Harriet Pittaway, medical student at King’s College London, shares her recent experience of watching this groundbreaking documentary, and what it means for her to see the Checklist in use in theatre.
As a final year at medical school in the UK, one of the required reflections for my surgical rotation is on the use of the WHO Surgical Safety Checklist. I observed the Checklist’s use in theatre as I had done many times before, with the familiar calls from the theatre staff:
“Can we do time in?”
“Any concerns? Can I start?”
“Have you done your count?”
– just some of the phrases I had grown accustomed to hearing but never really appreciated the importance or origin of. I couldn’t imagine an operating theatre without this, it is just the way things are done; the same way a toddler now would not imagine a world without the internet.
The whole routine of every operation was structured around what seemed to just be a piece of paper. What struck me most was that doctors hardly ever drove it – instead it was often headed by other theatre staff, working through the three stages of the Checklist and vocalizing each step. This acted as a leveler – giving everyone the authority to question and to be involved. Somehow having a formal piece of paper in hand gives people weight, but it also shares responsibility – which certainly seems no bad thing.
My mother, a previous theatre sister who worked in the 80s and 90s, has never seen the form formally used. When I showed her she couldn’t believe it; all things that had happened in her theatres, but never formally recorded and communicated. She thought the whole thing was very clever, providing formal safety nets where the most common errors occur.
This idea that through communicating, through working together, we can achieve better outcomes seems obvious – but it hasn’t always been. And in many realms of medicine and surgery it is still being worked out. I spent a weekend recently at the first ever Global Surgery Summer School at the Royal Society of Medicine, and it was both inspiring and practical. In a session on community engagement, the facilitators stated how we need to be aware that as healthcare providers in a surgical environment we are never value neutral – we have a very real potential to negatively impact people in surgery and we need to do everything possible to mitigate against that.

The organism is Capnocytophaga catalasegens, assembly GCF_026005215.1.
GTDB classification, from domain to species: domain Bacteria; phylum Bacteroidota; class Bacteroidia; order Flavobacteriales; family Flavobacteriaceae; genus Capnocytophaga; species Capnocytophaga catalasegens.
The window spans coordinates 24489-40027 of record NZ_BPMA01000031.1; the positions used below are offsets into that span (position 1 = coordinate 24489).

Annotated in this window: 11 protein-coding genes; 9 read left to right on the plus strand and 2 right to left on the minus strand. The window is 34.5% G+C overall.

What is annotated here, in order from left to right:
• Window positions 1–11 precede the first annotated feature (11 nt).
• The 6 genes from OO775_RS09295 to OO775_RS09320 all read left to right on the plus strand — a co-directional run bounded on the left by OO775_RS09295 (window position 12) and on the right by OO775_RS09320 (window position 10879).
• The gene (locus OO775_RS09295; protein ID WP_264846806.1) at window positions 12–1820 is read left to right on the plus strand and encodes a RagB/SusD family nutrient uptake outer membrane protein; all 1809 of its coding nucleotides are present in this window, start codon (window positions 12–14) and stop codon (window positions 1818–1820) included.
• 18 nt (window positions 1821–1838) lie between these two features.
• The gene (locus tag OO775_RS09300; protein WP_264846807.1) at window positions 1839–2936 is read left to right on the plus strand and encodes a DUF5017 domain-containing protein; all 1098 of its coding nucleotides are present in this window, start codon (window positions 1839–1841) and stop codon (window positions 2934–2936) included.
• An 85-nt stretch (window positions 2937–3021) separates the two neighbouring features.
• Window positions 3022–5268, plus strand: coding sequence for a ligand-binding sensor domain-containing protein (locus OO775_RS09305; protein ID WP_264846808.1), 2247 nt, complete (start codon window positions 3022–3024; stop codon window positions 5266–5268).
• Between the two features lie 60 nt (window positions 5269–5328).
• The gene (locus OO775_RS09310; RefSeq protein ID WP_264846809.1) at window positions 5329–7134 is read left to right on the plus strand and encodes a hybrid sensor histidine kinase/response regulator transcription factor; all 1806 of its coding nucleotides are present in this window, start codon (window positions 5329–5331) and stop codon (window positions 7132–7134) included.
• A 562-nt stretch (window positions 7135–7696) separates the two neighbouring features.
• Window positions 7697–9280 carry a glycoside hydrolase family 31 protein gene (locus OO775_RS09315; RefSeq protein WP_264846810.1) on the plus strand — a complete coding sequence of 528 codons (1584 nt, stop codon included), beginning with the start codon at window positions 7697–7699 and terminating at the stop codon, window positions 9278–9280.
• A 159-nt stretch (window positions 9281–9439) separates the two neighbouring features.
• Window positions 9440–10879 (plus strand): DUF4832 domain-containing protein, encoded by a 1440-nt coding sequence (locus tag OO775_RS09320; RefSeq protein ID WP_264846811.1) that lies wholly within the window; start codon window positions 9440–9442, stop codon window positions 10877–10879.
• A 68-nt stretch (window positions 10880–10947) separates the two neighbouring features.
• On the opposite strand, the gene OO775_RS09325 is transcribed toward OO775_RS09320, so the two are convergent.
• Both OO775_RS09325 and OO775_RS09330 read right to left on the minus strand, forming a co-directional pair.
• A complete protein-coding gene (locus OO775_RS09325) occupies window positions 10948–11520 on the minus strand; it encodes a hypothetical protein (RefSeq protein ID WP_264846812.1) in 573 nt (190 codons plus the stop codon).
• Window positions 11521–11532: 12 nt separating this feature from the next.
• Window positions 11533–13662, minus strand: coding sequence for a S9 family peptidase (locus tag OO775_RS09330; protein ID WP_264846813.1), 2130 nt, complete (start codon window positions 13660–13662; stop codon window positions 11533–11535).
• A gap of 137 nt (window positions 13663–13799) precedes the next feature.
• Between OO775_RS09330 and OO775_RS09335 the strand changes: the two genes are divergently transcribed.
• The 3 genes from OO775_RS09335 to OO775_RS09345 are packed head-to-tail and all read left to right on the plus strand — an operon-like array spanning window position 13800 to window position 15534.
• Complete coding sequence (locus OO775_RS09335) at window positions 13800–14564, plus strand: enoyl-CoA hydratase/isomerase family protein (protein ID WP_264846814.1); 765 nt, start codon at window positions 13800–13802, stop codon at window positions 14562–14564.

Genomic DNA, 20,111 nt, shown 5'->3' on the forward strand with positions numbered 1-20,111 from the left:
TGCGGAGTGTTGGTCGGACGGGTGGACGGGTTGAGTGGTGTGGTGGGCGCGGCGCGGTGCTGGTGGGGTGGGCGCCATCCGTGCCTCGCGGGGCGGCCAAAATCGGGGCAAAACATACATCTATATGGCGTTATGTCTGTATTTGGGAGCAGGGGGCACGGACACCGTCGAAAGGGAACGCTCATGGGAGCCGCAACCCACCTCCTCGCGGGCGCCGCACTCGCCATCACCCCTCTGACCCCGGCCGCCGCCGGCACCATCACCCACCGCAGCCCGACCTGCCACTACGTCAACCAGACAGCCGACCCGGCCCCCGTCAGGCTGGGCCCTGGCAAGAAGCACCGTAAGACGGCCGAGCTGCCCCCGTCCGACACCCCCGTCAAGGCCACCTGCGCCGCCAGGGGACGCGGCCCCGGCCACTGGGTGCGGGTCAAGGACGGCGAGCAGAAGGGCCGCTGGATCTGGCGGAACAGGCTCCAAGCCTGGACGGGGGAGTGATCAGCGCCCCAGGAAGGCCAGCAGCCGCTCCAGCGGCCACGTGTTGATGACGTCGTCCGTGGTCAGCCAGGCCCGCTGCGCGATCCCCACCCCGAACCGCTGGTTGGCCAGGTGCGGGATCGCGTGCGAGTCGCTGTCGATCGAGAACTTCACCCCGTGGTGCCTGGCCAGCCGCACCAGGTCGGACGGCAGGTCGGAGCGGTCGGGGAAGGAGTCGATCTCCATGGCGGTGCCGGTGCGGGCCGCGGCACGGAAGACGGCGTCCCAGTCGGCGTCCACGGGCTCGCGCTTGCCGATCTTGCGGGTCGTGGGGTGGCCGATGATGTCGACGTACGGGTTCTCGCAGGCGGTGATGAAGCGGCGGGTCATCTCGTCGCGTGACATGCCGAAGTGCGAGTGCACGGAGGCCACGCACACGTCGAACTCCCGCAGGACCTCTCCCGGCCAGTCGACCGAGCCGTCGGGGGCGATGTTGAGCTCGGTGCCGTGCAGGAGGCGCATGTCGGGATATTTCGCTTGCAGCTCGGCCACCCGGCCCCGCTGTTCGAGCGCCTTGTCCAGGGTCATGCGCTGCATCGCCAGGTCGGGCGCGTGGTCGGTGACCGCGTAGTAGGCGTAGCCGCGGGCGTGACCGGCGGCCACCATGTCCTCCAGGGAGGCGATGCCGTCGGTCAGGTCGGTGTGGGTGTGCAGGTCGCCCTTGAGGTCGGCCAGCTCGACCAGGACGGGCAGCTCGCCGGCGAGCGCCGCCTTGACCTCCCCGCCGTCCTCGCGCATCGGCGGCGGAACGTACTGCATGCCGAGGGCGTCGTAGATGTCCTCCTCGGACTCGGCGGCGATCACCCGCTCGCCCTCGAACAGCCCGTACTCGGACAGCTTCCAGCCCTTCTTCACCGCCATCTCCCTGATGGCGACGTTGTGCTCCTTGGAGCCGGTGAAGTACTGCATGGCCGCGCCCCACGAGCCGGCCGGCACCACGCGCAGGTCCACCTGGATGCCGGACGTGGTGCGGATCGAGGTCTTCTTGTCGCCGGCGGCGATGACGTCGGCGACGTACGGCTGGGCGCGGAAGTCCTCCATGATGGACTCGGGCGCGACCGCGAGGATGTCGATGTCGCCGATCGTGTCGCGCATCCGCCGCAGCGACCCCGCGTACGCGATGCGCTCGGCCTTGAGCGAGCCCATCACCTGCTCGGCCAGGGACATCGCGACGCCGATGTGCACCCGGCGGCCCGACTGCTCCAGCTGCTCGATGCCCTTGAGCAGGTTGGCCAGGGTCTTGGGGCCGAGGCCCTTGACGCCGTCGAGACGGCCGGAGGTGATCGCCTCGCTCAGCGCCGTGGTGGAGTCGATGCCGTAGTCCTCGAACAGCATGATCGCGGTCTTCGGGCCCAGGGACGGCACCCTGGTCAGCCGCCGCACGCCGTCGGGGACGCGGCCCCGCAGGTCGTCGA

As global surgery expands, it is imperative that safe surgery goes with it. One thing that I heard reiterated by nearly everyone at the conference was that good partnerships need good communication: understanding people, their situations and attitudes or understanding of health is key to being able to move towards safer surgery for all.
However, it wasn’t until watching ‘The Checklist Effect,’ the global surgery documentary from Lifebox Foundation for the first time, that I could really even start to appreciate the practicalities of this.
The things that I had taken for granted on my own surgical attachments as ubiquitous are, in reality, far from that. What was clear though, was that a ‘back to basics’ approach focusing on simple, but ultimately life saving initiatives like the Checklist and pulse oximetry was going to be the most effective way to help safety keep up with the momentum that is moving surgery forward globally.
Ultimately, the documentary proved to me that lessons I had learnt during my own surgical placements and at the Summer School can extend far beyond the operating room in the UK and abroad. A focus on solid communication between both patients and colleagues, helps not only in the here and now but also in figuring out the next steps towards universal safe surgical cover.
This is why the initiatives of organisations like Lifebox are so important – they are practical, they work with people and, in my Mum’s words, they are ‘very clever’.
If you’d like to host a screening of The Checklist Effect, click here to learn more.